Dismiss Notice
Join Physics Forums Today!
The friendliest, high quality science and math community on the planet! Everyone who loves science is here!

Homework Help: Kepler's Law Activity

  1. Jun 5, 2008 #1
    1. The problem statement, all variables and given/known data
    I am told to find the mass of Saturn using Kepler's Laws and the following information on Saturn's moons:

    r = 185.52 x 106
    t = 8.14 x 104
    r = 238.02 x 106
    t = 11.839 x 104
    r = 294.66 x 106
    t = 16.311 x 104
    r = 377.4 x 106
    t = 23.647 x 104
    r = 527.04 x 106
    t = 39.031 x 104

    2. Relevant equations

    T^2 = (4pi^2/G*M)*r^3

    3. The attempt at a solution
    So plotting the information on the moons I get a slope of 2E-24x + 320.16. But I'm not really sure where to go from here. Why was it important for me to find the slope in order to find M? Can't I just find M via M = (4pi^2/GT^2)r^3?
  2. jcsd
  3. Jun 5, 2008 #2


    User Avatar
    Homework Helper

    You didn't say what variables you plotted for your graph, but you will not get a straight line if you simply plot T vs. r .

    You are being asked to use the satellite data as points against which to fit a line. You will then get an experimental result for the mass of Saturn, M, from the slope you find. (You could find M from Newton's form of Kepler's Third Law, as you propose, but you will find that each moon's data gives you a slightly different value for M; you would still need to combine those results somehow. This is why the best-fit line is often used experimentally.)

    You will need to plot T^2 vs. r^3 in order to get a straight line. The slope of the best-fit line through the five data points will then give you an estimate for [ 4·(pi^2) / GM ], from which you can then extract an estimate for M, since the value of G is known reliably to far more significant figures than you will need (as is pi).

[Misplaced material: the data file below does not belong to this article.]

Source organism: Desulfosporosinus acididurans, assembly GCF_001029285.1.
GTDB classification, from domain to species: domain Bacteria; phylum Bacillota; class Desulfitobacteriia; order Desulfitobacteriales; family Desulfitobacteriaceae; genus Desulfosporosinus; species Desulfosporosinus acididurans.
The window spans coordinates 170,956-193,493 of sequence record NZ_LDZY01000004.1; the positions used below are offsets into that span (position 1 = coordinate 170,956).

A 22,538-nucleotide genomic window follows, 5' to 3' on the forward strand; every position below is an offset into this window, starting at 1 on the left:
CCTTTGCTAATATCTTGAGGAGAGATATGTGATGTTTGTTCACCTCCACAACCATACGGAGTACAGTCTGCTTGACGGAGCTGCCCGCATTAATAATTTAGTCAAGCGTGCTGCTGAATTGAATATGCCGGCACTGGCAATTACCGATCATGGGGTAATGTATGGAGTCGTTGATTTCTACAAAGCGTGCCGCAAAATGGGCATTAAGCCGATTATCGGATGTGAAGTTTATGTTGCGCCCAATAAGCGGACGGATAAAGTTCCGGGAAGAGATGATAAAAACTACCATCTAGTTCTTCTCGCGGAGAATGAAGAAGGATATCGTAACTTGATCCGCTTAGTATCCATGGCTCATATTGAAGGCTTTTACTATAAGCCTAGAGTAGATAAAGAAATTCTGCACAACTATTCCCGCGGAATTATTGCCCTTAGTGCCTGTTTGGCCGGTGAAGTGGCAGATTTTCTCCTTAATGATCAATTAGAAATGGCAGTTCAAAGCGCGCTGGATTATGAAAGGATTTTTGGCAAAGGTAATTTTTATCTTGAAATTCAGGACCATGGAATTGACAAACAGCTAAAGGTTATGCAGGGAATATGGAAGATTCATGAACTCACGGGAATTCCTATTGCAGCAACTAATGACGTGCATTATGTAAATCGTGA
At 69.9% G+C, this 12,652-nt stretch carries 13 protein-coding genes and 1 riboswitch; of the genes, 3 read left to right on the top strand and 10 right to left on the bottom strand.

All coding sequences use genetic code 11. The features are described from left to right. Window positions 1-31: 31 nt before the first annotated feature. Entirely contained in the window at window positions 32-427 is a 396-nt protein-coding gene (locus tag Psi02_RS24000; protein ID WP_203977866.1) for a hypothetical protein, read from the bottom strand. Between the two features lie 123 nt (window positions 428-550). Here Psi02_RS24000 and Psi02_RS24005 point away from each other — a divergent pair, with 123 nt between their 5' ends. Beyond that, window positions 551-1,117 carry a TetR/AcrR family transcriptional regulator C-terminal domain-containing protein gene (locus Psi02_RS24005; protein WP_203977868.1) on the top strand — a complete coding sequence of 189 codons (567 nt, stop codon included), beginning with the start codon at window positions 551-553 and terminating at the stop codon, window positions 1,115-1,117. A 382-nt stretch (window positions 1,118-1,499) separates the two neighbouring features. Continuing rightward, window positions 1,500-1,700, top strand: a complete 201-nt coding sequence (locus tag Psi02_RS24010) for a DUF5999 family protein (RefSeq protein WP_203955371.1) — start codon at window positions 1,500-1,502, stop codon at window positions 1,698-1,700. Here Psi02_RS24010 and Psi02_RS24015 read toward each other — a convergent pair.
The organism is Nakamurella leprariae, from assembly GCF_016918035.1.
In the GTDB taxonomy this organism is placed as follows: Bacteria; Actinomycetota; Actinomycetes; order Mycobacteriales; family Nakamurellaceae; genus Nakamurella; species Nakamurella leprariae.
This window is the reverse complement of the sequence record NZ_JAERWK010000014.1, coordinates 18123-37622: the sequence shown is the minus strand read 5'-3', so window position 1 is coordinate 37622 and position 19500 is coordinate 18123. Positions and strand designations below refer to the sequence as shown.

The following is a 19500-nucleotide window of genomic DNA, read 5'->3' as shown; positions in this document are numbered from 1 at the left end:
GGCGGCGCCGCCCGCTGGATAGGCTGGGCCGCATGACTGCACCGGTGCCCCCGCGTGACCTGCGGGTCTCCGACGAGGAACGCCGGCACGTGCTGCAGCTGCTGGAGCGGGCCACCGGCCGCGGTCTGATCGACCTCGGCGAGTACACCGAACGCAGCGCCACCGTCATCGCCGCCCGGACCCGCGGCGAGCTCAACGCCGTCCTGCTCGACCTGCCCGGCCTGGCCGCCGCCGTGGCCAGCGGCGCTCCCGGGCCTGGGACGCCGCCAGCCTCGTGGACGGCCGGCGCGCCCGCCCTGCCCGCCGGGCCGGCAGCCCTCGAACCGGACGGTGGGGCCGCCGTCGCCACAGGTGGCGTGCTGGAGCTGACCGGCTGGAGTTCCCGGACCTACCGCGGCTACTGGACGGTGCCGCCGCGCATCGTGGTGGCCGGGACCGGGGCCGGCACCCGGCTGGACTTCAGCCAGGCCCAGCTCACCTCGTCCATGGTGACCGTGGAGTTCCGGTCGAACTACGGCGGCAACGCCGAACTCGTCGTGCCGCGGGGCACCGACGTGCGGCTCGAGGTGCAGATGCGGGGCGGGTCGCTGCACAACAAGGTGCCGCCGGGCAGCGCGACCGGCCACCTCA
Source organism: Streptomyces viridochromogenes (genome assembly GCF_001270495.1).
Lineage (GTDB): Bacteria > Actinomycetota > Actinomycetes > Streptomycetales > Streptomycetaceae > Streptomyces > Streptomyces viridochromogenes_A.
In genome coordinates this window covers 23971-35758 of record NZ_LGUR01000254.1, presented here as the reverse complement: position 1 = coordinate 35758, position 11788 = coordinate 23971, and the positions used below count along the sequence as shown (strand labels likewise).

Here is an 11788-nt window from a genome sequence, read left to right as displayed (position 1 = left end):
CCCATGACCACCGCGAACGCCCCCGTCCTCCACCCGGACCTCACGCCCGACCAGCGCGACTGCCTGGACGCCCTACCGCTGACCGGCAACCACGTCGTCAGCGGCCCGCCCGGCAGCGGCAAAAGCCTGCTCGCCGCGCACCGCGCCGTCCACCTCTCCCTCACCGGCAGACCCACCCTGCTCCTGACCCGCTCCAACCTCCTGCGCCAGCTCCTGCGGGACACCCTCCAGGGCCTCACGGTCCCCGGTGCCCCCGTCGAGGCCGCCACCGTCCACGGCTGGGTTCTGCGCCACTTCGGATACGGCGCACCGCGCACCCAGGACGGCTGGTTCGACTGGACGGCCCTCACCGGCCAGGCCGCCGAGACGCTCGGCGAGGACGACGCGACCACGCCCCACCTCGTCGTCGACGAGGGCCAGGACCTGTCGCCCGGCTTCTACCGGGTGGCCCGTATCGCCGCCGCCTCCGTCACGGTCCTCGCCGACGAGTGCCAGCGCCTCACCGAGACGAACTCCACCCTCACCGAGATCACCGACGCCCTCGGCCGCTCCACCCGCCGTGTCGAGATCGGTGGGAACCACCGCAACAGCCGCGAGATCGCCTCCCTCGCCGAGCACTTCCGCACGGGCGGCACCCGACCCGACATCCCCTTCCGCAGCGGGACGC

4. Jun 5, 2008 #3
    So should I put t on the x and r on the y?
  5. Jun 5, 2008 #4


    User Avatar
    Homework Helper

    I believe your data gives orbital radii in meters and time in seconds. This means that your result for the slope will come out in SI and you will be able to get a value for Saturn's mass in kilograms (which you can then compare with references in texts or on the 'Net).

    You will want to plot T^2 on the y-axis and r^3 on the x-axis. These will then function as effective variables Y = T^2 and X = r^3 , so that your data will fall on a line

    Y = mX + b .

    Given the form of Newton's extension of Kepler's Third Law (which you quoted), you should find a rather small value for b, the intercept of the line (ideally it would be zero, but you are working with real data) and a tiny value for m (on the order of 10^-15), which is your experimental estimate for [ 4·(pi^2) / GM ] .

    You can make the values a bit easier to deal with by dividing your values for T^2 by 10^10 and those for r^3 by 10^25 , which will give numbers that are easier to plot or use in graphing software. This will keep you from getting extremely small output for m and b. You would then have to undo this rescaling by dividing your slope value by 10^15 before extracting the result for M. (The correct value for the line intercept would then be your result for b, multiplied by 10^10.)

    EDIT: I fixed some of the exponents, as I was remembering planetary masses in grams, not kilograms. I tried out the plot I described a bit crudely and found that the slope is quite close to 1, making [ 4·(pi^2) / GM ] close to 1·10^-15 . Working carefully, you should get a rather satisfactory result for Saturn's mass in kilograms.
    Last edited: Jun 5, 2008
Share this great discussion with others via Reddit, Google+, Twitter, or Facebook